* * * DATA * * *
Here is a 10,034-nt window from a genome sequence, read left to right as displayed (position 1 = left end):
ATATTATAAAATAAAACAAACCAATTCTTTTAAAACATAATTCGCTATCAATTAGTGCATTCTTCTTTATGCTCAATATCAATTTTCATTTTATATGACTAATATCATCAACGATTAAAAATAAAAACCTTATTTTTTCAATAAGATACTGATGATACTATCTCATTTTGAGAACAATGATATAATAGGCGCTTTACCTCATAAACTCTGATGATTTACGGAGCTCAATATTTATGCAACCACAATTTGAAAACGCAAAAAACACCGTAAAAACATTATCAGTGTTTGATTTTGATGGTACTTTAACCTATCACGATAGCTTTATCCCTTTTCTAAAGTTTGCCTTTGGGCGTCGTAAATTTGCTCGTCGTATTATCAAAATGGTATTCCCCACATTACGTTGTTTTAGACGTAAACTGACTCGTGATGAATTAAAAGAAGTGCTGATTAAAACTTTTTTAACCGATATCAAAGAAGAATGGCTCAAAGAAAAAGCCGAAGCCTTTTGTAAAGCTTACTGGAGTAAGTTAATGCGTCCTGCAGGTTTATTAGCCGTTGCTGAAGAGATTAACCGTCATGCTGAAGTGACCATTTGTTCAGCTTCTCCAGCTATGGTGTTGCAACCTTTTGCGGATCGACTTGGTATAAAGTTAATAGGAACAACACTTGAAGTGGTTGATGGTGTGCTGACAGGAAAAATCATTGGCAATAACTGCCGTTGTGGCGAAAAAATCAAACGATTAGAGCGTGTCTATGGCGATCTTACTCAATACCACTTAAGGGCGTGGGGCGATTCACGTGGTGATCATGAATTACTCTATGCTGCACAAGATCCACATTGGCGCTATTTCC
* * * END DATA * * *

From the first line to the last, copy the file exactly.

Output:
Here is a 10,034-nt window from a genome sequence, read left to right as displayed (position 1 = left end):
ATATTATAAAATAAAACAAACCAATTCTTTTAAAACATAATTCGCTATCAATTAGTGCATTCTTCTTTATGCTCAATATCAATTTTCATTTTATATGACTAATATCATCAACGATTAAAAATAAAAACCTTATTTTTTCAATAAGATACTGATGATACTATCTCATTTTGAGAACAATGATATAATAGGCGCTTTACCTCATAAACTCTGATGATTTACGGAGCTCAATATTTATGCAACCACAATTTGAAAACGCAAAAAACACCGTAAAAACATTATCAGTGTTTGATTTTGATGGTACTTTAACCTATCACGATAGCTTTATCCCTTTTCTAAAGTTTGCCTTTGGGCGTCGTAAATTTGCTCGTCGTATTATCAAAATGGTATTCCCCACATTACGTTGTTTTAGACGTAAACTGACTCGTGATGAATTAAAAGAAGTGCTGATTAAAACTTTTTTAACCGATATCAAAGAAGAATGGCTCAAAGAAAAAGCCGAAGCCTTTTGTAAAGCTTACTGGAGTAAGTTAATGCGTCCTGCAGGTTTATTAGCCGTTGCTGAAGAGATTAACCGTCATGCTGAAGTGACCATTTGTTCAGCTTCTCCAGCTATGGTGTTGCAACCTTTTGCGGATCGACTTGGTATAAAGTTAATAGGAACAACACTTGAAGTGGTTGATGGTGTGCTGACAGGAAAAATCATTGGCAATAACTGCCGTTGTGGCGAAAAAATCAAACGATTAGAGCGTGTCTATGGCGATCTTACTCAATACCACTTAAGGGCGTGGGGCGATTCACGTGGTGATCATGAATTACTCTATGCTGCACAAGATCCACATTGGCGCTATTTCC